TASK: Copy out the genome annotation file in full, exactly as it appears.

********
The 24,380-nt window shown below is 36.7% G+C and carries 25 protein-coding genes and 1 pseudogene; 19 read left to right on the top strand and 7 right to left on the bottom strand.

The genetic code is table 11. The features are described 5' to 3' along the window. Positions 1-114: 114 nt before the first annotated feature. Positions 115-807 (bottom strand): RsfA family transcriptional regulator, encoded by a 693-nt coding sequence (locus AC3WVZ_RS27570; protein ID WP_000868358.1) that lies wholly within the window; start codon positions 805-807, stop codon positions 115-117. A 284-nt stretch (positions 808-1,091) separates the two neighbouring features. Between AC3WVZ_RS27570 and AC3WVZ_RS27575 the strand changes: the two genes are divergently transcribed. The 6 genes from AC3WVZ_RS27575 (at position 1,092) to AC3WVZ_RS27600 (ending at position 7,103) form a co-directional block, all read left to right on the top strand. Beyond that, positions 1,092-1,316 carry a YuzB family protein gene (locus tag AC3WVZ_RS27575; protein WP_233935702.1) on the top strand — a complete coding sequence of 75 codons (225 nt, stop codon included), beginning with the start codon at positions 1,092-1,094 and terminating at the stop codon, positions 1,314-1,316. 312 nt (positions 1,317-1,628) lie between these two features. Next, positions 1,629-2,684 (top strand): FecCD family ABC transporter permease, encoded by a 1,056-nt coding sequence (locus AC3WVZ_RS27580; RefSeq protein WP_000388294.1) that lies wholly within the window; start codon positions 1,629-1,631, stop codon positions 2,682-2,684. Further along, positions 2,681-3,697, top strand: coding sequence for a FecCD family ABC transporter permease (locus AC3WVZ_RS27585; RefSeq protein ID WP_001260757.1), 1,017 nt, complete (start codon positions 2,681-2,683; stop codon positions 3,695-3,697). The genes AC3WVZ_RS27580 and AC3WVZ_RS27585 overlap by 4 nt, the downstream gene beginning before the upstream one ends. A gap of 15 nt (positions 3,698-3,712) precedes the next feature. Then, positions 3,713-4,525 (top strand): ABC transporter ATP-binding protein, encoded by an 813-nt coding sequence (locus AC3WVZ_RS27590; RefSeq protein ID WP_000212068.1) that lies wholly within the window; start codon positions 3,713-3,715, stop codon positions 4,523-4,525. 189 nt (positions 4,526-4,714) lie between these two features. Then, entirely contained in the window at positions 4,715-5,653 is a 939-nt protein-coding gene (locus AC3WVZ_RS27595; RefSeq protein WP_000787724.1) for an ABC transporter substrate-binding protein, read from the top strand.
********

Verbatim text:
The 24,380-nt window shown below is 36.7% G+C and carries 25 protein-coding genes and 1 pseudogene; 19 read left to right on the top strand and 7 right to left on the bottom strand.

The genetic code is table 11. The features are described 5' to 3' along the window. Positions 1-114: 114 nt before the first annotated feature. Positions 115-807 (bottom strand): RsfA family transcriptional regulator, encoded by a 693-nt coding sequence (locus AC3WVZ_RS27570; protein ID WP_000868358.1) that lies wholly within the window; start codon positions 805-807, stop codon positions 115-117. A 284-nt stretch (positions 808-1,091) separates the two neighbouring features. Between AC3WVZ_RS27570 and AC3WVZ_RS27575 the strand changes: the two genes are divergently transcribed. The 6 genes from AC3WVZ_RS27575 (at position 1,092) to AC3WVZ_RS27600 (ending at position 7,103) form a co-directional block, all read left to right on the top strand. Beyond that, positions 1,092-1,316 carry a YuzB family protein gene (locus tag AC3WVZ_RS27575; protein WP_233935702.1) on the top strand — a complete coding sequence of 75 codons (225 nt, stop codon included), beginning with the start codon at positions 1,092-1,094 and terminating at the stop codon, positions 1,314-1,316. 312 nt (positions 1,317-1,628) lie between these two features. Next, positions 1,629-2,684 (top strand): FecCD family ABC transporter permease, encoded by a 1,056-nt coding sequence (locus AC3WVZ_RS27580; RefSeq protein WP_000388294.1) that lies wholly within the window; start codon positions 1,629-1,631, stop codon positions 2,682-2,684. Further along, positions 2,681-3,697, top strand: coding sequence for a FecCD family ABC transporter permease (locus AC3WVZ_RS27585; RefSeq protein ID WP_001260757.1), 1,017 nt, complete (start codon positions 2,681-2,683; stop codon positions 3,695-3,697). The genes AC3WVZ_RS27580 and AC3WVZ_RS27585 overlap by 4 nt, the downstream gene beginning before the upstream one ends. A gap of 15 nt (positions 3,698-3,712) precedes the next feature. Then, positions 3,713-4,525 (top strand): ABC transporter ATP-binding protein, encoded by an 813-nt coding sequence (locus AC3WVZ_RS27590; RefSeq protein ID WP_000212068.1) that lies wholly within the window; start codon positions 3,713-3,715, stop codon positions 4,523-4,525. 189 nt (positions 4,526-4,714) lie between these two features. Then, entirely contained in the window at positions 4,715-5,653 is a 939-nt protein-coding gene (locus AC3WVZ_RS27595; RefSeq protein WP_000787724.1) for an ABC transporter substrate-binding protein, read from the top strand.